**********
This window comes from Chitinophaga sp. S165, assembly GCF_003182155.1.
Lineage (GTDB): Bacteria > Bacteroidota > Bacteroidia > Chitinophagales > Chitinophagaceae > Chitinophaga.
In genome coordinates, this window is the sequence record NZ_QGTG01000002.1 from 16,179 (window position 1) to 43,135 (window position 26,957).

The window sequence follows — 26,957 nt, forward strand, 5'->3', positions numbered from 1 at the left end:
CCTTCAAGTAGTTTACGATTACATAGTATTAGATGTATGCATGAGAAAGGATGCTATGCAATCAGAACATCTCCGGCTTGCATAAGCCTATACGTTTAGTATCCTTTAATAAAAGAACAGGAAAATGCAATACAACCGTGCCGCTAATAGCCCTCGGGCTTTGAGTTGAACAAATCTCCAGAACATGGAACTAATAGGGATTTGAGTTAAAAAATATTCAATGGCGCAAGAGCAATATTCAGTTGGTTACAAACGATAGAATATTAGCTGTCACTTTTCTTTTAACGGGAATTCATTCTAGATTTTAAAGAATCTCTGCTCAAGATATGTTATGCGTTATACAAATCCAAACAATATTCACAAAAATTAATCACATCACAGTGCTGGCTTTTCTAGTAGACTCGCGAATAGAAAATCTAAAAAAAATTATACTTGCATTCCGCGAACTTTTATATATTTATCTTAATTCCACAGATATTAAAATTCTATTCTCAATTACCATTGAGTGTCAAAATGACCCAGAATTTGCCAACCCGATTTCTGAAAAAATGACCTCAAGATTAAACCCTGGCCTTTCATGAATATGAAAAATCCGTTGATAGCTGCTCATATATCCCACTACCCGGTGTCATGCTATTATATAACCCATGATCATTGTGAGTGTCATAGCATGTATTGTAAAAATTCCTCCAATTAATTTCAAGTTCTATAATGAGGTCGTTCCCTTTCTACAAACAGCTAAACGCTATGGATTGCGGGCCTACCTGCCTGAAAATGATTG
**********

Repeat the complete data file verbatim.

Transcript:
This window comes from Chitinophaga sp. S165, assembly GCF_003182155.1.
Lineage (GTDB): Bacteria > Bacteroidota > Bacteroidia > Chitinophagales > Chitinophagaceae > Chitinophaga.
In genome coordinates, this window is the sequence record NZ_QGTG01000002.1 from 16,179 (window position 1) to 43,135 (window position 26,957).

The window sequence follows — 26,957 nt, forward strand, 5'->3', positions numbered from 1 at the left end:
CCTTCAAGTAGTTTACGATTACATAGTATTAGATGTATGCATGAGAAAGGATGCTATGCAATCAGAACATCTCCGGCTTGCATAAGCCTATACGTTTAGTATCCTTTAATAAAAGAACAGGAAAATGCAATACAACCGTGCCGCTAATAGCCCTCGGGCTTTGAGTTGAACAAATCTCCAGAACATGGAACTAATAGGGATTTGAGTTAAAAAATATTCAATGGCGCAAGAGCAATATTCAGTTGGTTACAAACGATAGAATATTAGCTGTCACTTTTCTTTTAACGGGAATTCATTCTAGATTTTAAAGAATCTCTGCTCAAGATATGTTATGCGTTATACAAATCCAAACAATATTCACAAAAATTAATCACATCACAGTGCTGGCTTTTCTAGTAGACTCGCGAATAGAAAATCTAAAAAAAATTATACTTGCATTCCGCGAACTTTTATATATTTATCTTAATTCCACAGATATTAAAATTCTATTCTCAATTACCATTGAGTGTCAAAATGACCCAGAATTTGCCAACCCGATTTCTGAAAAAATGACCTCAAGATTAAACCCTGGCCTTTCATGAATATGAAAAATCCGTTGATAGCTGCTCATATATCCCACTACCCGGTGTCATGCTATTATATAACCCATGATCATTGTGAGTGTCATAGCATGTATTGTAAAAATTCCTCCAATTAATTTCAAGTTCTATAATGAGGTCGTTCCCTTTCTACAAACAGCTAAACGCTATGGATTGCGGGCCTACCTGCCTGAAAATGATTG